Glen Ellyn school board candidate under fire for QAnon, 'yellow star' tweets
A school board candidate in Glen Ellyn Elementary District 41 is facing backlash over social media posts from some of her opponents and even one of her running mates in the crowded race.
Jodee Dunham has come under fire for a series of posts from a now-deleted Twitter account. In some of the posts, Dunham praised a supporter of the QAnon conspiracy theory movement and vowed to defy mask rules set by businesses.
In another post, she responded to a radio show's tweet about coronavirus measures by referencing "the yellow star." Under Nazi rule, Jewish people were forced to wear the labels during the Holocaust.
"How do you make that comparison? We're trying to keep everyone safe, alive and healthy," said incumbent Jason Loebach, who is running for reelection.
Dunham deleted her social media accounts earlier this year, but the tweets can still be viewed on a digital archive site, and screenshots of dozens of posts are being circulated on Facebook by concerned parents in the district.
In a lengthy statement this week, Dunham expressed remorse in sweeping terms -- directly acknowledging only one of the posts -- but pushed back against the criticism. She insisted the supporters of her opponents in the fiercely contested race are "desperate to tarnish" her name.
Dunham has not responded to multiple interview requests.
"I'll be the first to admit that I may not have always chosen my words wisely, and at times could certainly be characterized as careless, while commenting on social media," Dunham said in the statement. "I assure you none of it was done with ill intent and I sincerely apologize to anyone who may have been offended."
Dunham and Loebach are among eight candidates vying for four school board seats. Dunham is campaigning with three other challengers, Abigail Emerson, Adam Collins and Millie Sessions.
The other candidates are newcomers Chris Martelli and Tayyaba Syed and school board President Robert Bruno, who is seeking a second term.
Bruno joined Loebach in decrying Dunham's tweets.
"I don't know what's in Mrs. Dunham's heart," Bruno said via email. "But the tweets express views which feed a culture of division built on contempt for others. My hope is that this moment provides an opportunity for personal reflection and grace."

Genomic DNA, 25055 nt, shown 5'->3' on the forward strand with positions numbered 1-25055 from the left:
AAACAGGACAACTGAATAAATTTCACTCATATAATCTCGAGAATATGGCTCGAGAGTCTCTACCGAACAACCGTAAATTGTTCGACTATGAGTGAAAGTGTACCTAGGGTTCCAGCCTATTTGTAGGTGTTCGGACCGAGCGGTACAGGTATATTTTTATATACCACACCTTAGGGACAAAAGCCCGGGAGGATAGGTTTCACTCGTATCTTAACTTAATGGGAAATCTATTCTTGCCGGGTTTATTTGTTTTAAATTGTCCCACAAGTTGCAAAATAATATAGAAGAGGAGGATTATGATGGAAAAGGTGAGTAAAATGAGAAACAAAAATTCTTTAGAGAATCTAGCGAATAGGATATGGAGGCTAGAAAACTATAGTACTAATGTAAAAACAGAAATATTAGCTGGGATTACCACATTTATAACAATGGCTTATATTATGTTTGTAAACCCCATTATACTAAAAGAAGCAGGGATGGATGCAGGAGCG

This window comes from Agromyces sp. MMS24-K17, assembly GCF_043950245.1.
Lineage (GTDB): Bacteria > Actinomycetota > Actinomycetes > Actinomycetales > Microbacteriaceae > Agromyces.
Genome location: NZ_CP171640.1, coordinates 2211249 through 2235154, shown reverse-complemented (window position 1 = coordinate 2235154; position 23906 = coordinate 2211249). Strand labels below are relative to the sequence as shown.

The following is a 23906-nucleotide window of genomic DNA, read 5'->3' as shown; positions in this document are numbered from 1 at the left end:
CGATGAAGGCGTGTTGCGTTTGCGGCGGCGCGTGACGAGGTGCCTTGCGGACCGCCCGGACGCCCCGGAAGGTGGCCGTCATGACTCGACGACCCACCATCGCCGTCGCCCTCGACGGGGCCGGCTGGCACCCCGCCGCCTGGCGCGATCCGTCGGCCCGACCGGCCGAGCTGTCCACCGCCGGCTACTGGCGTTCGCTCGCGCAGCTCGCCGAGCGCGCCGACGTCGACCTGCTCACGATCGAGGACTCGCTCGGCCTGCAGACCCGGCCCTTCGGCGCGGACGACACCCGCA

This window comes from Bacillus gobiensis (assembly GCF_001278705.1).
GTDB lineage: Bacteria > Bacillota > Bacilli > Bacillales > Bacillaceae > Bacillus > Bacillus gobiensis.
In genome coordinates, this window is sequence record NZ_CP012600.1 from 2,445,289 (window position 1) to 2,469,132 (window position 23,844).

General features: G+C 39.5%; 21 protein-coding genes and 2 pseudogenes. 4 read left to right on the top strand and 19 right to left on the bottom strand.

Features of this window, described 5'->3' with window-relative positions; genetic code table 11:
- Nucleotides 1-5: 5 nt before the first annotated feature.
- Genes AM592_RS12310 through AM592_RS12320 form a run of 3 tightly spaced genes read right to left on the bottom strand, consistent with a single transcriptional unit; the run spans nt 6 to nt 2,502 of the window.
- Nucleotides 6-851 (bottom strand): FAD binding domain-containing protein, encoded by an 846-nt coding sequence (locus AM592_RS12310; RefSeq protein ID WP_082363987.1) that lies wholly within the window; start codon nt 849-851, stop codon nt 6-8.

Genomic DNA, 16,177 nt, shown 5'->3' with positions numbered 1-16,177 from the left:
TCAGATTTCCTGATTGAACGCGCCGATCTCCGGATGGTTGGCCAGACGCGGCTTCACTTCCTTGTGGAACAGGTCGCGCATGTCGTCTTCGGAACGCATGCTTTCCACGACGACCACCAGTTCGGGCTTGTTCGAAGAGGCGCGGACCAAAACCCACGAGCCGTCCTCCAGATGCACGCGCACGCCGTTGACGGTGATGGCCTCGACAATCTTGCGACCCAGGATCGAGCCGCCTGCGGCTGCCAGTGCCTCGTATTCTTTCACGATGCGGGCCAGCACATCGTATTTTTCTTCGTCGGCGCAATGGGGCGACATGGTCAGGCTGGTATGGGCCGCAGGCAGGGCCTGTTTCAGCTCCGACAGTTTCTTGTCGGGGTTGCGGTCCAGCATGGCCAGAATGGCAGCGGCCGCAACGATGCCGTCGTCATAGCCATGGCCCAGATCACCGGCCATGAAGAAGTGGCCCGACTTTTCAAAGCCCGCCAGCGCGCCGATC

Loebach said in an interview that he came across the tweets this week after a board meeting to approve plans to return to in-person learning five days a week, starting April 19.
"I don't think she deserves a seat at the board table," Loebach said. "I don't think that her beliefs correspond to those of a good objective board member. I don't think those beliefs do anything to help raise up our community. They don't do anything to support our student community as a whole."
Even one of her allies took issue with some of the content.
When asked about the tweets, Collins said he addressed the posts with Dunham, Emerson and Sessions, both individually and as a group, and pointed to his Facebook page for his public comments on the matter.
Collins initially posted a message in which he defended Dunham. But in a follow-up post, he said he wanted to address the "injustice, hate, racism and intolerance that appeared in another candidate's social media comments."
He said he told Dunham he does not support the views expressed in her social media comments.
Collins wrote "referencing the Yellow Star in any way evokes a strong emotional response (for) those of the Jewish faith, and those that support them, despite her intentions."
Dunham cited the "constant divisive rhetoric" in her decision to delete her social media accounts.
"As you can see from the tweets circulating, I had succumbed to some of those pressures and propaganda as well," she said in the statement. "It was and remains a toxic environment and I made the decision to eliminate that negative stimulus for myself. And now that personal decision and my past posts are being used to portray me in such a way as I never imagined possible."
Dunham suggested the controversy was an attempt to deflect from the issues of the race, and that her views and values cannot "be reduced to a few tweets."
"I know who I am, I am confident in who I am, and those who know me feel the same," she said. "I will not stand by and be bullied into any decision."